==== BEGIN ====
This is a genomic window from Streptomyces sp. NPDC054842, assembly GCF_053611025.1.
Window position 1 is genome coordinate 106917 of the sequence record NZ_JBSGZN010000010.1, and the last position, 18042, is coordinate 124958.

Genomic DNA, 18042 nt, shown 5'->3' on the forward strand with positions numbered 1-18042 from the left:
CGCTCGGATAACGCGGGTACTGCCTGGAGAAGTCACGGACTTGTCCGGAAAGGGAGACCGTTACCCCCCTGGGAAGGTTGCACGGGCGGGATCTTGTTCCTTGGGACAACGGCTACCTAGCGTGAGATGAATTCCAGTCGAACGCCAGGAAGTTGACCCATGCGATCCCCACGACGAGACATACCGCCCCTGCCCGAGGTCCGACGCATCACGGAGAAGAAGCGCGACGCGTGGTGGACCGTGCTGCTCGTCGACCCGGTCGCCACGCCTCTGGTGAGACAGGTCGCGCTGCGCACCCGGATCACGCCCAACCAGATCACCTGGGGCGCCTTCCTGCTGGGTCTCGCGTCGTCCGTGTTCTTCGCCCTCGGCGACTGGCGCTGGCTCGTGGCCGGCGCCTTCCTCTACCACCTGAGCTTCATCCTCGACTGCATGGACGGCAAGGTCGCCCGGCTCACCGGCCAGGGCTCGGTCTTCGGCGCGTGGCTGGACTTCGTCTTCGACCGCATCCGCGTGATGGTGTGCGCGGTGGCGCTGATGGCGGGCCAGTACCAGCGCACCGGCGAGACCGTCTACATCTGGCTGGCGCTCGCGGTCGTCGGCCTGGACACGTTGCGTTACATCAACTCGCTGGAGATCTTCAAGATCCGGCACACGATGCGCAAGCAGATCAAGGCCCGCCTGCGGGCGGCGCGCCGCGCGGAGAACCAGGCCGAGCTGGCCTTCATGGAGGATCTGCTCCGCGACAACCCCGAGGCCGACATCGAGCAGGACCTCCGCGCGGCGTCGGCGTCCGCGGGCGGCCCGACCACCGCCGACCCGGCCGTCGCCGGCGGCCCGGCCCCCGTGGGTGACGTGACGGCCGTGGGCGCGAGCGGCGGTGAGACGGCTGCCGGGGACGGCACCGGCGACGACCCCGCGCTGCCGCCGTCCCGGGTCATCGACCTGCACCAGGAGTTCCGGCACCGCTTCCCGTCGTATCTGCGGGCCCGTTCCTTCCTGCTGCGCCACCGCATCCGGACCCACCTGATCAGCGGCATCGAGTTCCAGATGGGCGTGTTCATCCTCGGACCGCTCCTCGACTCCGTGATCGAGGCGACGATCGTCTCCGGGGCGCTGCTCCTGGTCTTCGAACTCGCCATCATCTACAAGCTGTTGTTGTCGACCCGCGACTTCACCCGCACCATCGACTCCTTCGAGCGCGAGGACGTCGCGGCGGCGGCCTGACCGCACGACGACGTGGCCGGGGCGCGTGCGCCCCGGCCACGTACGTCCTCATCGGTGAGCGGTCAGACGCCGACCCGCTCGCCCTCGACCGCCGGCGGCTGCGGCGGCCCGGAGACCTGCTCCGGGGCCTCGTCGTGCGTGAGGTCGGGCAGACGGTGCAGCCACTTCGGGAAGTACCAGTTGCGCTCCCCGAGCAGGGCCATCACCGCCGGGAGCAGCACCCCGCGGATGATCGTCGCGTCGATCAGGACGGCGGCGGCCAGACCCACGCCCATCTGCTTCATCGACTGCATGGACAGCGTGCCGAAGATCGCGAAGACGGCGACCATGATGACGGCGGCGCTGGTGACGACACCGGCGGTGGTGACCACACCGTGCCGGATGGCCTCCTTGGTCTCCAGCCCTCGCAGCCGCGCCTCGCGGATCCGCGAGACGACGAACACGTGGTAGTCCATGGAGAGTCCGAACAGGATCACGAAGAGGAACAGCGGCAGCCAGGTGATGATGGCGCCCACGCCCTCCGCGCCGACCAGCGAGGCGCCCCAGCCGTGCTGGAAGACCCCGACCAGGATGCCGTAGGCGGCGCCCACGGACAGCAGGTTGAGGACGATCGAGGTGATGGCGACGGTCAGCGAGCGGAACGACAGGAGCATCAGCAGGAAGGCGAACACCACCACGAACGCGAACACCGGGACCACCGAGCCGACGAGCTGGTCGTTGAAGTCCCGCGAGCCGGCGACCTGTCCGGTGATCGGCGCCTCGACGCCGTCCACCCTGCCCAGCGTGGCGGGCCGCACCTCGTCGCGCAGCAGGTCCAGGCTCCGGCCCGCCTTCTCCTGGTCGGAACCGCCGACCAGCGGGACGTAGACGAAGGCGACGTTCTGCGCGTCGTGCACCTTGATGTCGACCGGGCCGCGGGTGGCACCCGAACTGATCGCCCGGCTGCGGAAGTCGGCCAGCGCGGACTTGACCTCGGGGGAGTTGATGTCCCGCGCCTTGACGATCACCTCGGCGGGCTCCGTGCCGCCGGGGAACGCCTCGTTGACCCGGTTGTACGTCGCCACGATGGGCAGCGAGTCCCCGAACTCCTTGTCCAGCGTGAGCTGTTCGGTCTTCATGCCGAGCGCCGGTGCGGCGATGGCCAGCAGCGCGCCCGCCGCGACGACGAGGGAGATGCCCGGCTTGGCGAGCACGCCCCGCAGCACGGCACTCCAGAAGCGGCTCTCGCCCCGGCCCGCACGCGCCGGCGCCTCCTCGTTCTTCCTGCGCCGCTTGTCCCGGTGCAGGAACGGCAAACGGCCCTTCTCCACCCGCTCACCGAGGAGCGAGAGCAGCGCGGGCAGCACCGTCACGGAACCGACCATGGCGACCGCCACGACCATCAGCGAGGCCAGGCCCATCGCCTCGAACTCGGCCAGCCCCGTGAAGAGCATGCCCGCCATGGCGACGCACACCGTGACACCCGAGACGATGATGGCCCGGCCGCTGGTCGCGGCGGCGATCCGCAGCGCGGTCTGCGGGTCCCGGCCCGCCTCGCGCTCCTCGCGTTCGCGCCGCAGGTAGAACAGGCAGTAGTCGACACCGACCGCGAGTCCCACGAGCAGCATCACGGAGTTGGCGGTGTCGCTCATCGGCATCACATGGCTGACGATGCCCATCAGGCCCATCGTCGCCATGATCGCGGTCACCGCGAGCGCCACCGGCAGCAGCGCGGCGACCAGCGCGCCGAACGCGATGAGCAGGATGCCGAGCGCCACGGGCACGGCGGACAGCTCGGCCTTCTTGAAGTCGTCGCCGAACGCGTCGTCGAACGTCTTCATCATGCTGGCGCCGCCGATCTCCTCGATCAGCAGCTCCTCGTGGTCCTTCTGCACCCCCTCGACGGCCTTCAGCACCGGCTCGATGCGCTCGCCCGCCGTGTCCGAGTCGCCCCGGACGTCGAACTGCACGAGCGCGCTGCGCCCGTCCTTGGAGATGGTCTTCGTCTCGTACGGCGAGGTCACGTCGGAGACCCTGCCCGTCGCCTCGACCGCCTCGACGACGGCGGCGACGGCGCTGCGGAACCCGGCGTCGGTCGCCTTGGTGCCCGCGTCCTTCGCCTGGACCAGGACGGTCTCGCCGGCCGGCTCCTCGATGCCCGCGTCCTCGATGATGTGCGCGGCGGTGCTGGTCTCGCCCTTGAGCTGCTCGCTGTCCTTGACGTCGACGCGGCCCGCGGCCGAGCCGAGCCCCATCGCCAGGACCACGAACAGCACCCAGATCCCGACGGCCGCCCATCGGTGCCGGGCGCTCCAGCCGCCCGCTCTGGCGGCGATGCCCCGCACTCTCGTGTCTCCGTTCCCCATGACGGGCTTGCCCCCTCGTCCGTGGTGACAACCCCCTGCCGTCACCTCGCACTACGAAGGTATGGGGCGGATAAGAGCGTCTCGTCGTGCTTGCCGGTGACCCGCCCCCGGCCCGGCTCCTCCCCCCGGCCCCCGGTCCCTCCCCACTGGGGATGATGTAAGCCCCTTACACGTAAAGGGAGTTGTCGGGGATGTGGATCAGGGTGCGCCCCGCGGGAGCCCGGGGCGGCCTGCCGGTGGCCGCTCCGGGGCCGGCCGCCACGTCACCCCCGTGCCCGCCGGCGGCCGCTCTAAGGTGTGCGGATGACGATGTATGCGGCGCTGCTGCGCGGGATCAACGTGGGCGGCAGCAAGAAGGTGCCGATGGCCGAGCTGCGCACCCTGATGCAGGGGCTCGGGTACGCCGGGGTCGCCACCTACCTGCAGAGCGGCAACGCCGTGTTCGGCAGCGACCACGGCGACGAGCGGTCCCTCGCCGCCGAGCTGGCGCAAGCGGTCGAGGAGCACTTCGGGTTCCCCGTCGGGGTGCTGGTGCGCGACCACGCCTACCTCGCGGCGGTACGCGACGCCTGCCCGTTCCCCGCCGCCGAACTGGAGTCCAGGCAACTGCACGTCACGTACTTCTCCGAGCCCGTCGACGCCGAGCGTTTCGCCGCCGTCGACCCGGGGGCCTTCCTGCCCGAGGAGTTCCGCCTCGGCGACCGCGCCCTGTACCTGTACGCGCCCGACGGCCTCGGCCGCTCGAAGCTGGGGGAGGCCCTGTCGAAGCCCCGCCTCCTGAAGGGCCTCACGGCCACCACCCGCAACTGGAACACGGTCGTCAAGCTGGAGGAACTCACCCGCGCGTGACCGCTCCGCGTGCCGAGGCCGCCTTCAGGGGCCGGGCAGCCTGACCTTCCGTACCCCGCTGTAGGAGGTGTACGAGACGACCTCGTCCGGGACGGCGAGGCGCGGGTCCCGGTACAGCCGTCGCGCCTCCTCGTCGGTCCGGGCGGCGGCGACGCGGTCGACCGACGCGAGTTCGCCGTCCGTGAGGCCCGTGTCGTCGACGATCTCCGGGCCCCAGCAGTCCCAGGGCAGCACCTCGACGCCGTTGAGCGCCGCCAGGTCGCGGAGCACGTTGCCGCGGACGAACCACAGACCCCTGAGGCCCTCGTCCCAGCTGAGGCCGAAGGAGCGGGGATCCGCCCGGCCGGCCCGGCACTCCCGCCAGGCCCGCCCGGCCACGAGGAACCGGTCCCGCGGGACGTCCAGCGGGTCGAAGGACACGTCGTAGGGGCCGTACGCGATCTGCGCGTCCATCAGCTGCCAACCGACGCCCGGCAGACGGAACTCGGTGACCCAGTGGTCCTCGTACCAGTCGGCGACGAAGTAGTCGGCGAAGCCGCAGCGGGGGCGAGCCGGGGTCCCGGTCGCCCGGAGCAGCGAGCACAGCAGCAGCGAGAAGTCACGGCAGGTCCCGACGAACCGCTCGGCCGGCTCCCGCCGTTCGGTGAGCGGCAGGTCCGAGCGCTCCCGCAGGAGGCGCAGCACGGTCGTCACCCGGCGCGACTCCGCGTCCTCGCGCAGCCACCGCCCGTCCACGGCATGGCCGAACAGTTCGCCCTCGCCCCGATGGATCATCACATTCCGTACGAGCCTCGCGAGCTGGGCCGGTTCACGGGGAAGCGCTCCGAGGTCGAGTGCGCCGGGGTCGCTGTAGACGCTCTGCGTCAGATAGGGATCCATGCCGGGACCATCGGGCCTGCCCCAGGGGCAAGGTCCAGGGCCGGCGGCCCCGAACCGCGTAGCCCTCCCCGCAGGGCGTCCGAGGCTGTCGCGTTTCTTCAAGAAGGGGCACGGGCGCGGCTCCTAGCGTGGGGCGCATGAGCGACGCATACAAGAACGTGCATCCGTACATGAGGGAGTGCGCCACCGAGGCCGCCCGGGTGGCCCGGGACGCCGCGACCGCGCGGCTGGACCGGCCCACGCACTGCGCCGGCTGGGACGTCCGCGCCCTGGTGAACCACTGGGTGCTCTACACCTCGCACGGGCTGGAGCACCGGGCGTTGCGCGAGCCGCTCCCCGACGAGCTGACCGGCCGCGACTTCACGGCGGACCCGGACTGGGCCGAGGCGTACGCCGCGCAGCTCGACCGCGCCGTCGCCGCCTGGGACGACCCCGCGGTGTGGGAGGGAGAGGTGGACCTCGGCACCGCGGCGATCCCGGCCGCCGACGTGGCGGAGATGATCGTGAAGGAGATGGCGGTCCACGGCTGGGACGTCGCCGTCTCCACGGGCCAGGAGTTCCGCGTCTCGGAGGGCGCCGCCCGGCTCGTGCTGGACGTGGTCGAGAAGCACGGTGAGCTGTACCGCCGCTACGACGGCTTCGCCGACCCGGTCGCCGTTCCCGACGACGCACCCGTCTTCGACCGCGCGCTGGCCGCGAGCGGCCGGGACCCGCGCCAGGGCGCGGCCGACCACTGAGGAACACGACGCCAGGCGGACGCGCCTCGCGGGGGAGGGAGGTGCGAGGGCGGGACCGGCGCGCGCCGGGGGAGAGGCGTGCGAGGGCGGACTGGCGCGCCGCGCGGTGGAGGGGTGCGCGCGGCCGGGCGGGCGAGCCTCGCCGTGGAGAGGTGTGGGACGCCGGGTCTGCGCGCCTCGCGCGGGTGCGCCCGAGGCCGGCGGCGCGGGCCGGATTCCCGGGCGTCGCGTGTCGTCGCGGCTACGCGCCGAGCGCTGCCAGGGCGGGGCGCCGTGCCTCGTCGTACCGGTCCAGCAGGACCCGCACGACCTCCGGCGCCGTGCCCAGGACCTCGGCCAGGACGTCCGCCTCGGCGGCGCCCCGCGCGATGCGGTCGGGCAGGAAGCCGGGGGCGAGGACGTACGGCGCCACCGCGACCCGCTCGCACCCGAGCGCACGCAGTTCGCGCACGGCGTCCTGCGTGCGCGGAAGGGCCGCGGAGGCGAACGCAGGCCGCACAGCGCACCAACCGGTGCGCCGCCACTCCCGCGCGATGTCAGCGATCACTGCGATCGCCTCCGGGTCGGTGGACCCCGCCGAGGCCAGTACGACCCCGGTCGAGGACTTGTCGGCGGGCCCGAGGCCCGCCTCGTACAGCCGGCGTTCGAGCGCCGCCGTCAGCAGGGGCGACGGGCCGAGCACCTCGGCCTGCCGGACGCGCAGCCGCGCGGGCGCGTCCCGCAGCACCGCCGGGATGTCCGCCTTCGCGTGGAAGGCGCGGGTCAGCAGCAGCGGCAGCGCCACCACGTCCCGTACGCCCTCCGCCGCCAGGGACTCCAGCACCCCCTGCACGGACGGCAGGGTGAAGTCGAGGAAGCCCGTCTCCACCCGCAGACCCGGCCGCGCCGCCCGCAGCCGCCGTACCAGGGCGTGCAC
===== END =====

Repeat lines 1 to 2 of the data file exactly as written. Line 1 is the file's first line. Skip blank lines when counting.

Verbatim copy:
This is a genomic window from Streptomyces sp. NPDC054842, assembly GCF_053611025.1.
Window position 1 is genome coordinate 106917 of the sequence record NZ_JBSGZN010000010.1, and the last position, 18042, is coordinate 124958.